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Listener No 4434: Addresses by KevGar

Posted by Dave Hennings on 10 February 2017

Last year’s KevGar puzzle took us for a walk with the Walrus and the Carpenter, Lewis Carroll’s bizarre oyster-chomping duo from Through the Looking Glass. This year, we had to find some addresses, but not before some cold-solving of clues in alphabetical order of their answers.

listener-4434What’s more, several cells needed to accommodate two letters. Oh dear! I immediately thought of our infamous golden hare puzzle from last year where we were faced with exactly that.

The difference this week was that the two letters weren’t generated by clashes but were used in both across and down entries. For entries without double letters, two consecutive letters needed to be dropped from their clues and these would spell out the first line of an address. This didn’t sound too taxing, so on with the solve.

There were four 12-letter entries in the grid and for the clues, just one, the others being 13 letters. Thanks KevGar for making life a little easier by giving the answer lengths. The first of these, clue vi Fluid love surrounds endless line around Oxford University (13, two words) didn’t make any sense at this stage, but ix Choo’s short heel confusing model (12) looked like an anagarm of Choos short heel minus a couple of letters. Well, that too would have to wait.

Clue xxxiii Square, for example — square dance endlessly takes in area without direction (13) had me thinking of PARALLELOGRAM, but apart from being in roughly the right place in the list of clues, the wordplay stumped me. Luckily, clue xliv (I needed to look that up) Rotten onion, an issue barring European cases of forming workers’ groups (13) was easier to disentangle as UNIONISATIONS.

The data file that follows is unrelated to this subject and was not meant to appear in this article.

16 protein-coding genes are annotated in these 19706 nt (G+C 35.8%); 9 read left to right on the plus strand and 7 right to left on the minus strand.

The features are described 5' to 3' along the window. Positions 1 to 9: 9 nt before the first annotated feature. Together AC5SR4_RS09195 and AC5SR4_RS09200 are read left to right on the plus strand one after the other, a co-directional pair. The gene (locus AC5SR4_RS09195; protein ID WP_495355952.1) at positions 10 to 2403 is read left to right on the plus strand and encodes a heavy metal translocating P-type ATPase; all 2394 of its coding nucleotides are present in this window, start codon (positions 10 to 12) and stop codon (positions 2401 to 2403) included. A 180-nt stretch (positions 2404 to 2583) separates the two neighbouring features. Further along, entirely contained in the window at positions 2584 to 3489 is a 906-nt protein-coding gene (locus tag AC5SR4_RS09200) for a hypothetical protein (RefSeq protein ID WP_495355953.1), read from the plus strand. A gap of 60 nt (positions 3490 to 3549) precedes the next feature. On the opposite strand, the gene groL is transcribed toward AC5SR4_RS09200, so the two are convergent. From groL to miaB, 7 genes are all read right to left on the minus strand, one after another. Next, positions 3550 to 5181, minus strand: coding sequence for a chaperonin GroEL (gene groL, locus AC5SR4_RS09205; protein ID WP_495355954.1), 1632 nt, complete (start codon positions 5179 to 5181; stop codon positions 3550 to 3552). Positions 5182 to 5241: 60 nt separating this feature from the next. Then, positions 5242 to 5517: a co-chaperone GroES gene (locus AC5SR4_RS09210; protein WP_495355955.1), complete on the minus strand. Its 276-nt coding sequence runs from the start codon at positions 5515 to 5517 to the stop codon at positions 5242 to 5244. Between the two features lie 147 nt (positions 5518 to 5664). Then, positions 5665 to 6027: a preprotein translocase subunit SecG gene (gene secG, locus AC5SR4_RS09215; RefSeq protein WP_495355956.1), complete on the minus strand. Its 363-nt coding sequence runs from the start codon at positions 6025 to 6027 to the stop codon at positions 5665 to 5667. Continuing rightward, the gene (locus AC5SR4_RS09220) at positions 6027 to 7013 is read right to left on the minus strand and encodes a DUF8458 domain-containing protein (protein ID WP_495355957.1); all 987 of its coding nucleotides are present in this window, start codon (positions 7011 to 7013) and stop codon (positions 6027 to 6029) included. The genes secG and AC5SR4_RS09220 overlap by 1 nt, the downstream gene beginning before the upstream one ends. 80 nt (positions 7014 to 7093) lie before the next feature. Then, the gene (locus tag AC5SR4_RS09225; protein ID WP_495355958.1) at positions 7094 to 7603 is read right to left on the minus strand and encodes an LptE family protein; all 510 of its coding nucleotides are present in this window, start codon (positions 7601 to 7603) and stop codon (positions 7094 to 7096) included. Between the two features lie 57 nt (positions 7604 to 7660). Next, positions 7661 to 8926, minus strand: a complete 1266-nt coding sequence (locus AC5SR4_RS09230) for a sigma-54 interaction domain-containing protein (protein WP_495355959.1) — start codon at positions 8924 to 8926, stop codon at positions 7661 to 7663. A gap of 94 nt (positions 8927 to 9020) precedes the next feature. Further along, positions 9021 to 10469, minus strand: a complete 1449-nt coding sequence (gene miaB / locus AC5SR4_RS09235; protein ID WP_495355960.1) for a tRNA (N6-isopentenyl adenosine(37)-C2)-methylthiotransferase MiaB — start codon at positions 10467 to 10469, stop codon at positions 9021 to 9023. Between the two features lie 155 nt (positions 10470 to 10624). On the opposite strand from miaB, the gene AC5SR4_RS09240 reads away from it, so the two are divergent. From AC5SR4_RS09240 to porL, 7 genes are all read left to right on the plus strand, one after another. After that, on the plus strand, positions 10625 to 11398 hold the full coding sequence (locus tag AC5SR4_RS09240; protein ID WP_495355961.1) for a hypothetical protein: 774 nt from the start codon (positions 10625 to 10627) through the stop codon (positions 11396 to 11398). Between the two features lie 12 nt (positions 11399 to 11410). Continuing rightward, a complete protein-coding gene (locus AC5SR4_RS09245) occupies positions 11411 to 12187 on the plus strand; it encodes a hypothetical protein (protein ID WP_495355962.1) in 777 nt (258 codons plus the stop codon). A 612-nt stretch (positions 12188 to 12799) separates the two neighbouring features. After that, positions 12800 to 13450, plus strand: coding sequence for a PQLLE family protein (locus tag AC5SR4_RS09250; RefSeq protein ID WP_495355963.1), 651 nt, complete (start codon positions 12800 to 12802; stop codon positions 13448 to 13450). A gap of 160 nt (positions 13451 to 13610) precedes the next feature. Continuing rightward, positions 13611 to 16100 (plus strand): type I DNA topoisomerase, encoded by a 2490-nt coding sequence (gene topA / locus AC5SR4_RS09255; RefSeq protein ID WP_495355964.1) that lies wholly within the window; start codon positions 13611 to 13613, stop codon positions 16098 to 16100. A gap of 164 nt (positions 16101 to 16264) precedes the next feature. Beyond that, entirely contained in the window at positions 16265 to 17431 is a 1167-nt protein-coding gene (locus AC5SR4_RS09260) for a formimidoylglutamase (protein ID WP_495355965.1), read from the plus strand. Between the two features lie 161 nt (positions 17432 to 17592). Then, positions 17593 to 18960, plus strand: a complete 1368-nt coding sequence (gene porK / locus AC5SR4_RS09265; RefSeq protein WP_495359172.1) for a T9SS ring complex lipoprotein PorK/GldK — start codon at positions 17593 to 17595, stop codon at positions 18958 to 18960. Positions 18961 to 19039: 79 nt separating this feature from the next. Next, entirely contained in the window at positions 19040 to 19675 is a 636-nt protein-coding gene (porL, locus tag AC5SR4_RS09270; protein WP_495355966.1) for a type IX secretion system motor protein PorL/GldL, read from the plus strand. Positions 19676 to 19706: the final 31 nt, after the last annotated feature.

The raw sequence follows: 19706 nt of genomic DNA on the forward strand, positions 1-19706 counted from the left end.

A quick pass through all the remaining clues, and 45 minutes later, I had a dozen answers but, obviously, an empty grid. Another 45 minutes, and I had eighteen answers, of which half would be entered into the grid, one letter per cell. But not yet.

All these gave a nice alphabetical structure to the clues, and more were solved but not slotted in. However, I wondered whether ABACI could go in the top left quadrant with BUNKO (it would later turn out to be BUNCO) and CIDED crossing it, the CI going into a single cell. QUADRILATERAL and AQEOUS HUMOUR were also soon in the grid and a short while later, I had AULD••••SYNE staring out at me from the NW–SE diagonal. Thanks for that — I tentatively (it could be a red herring) put LANG in the middle four spots.

listener-4434-my-entryAfter a total of three hours, I had a full grid (with CLOTHES HORSE being woefully slow in coming), and it was time to put the dropped letters from the clues into conventional clue order. It looked somewhat gobbledygook-ish, but in fact spelt out Fair fa’ your honest, sonsie face from Address to a Haggis by Robert Burns, the English equivalent being Good luck to you and your honest, plump face.

Now I remember from another puzzle [You’re thinking of No 4121 To… by Navajo back in 2011. Ed], that Burns had a fair few poems which were addressed to various things, including a mouse, a louse, a house and toothache. HAGGIS was an easy spot, and TOOTHACHE reasonably so, but a bit more googling was required to uncover UNCO GUID and the DEIL.

Well that was four and I needed one more. I guess we were supposed to blithely highlight AULD LANG SYNE and be done with it, but in fact EDINBURGH was the fifth addressee running up the last column.

Thanks, KevGar, this was good fun, and congratulations on all the thematic words in the grid. I’m just sorry that there was no MOUSE… so I’ve added one!


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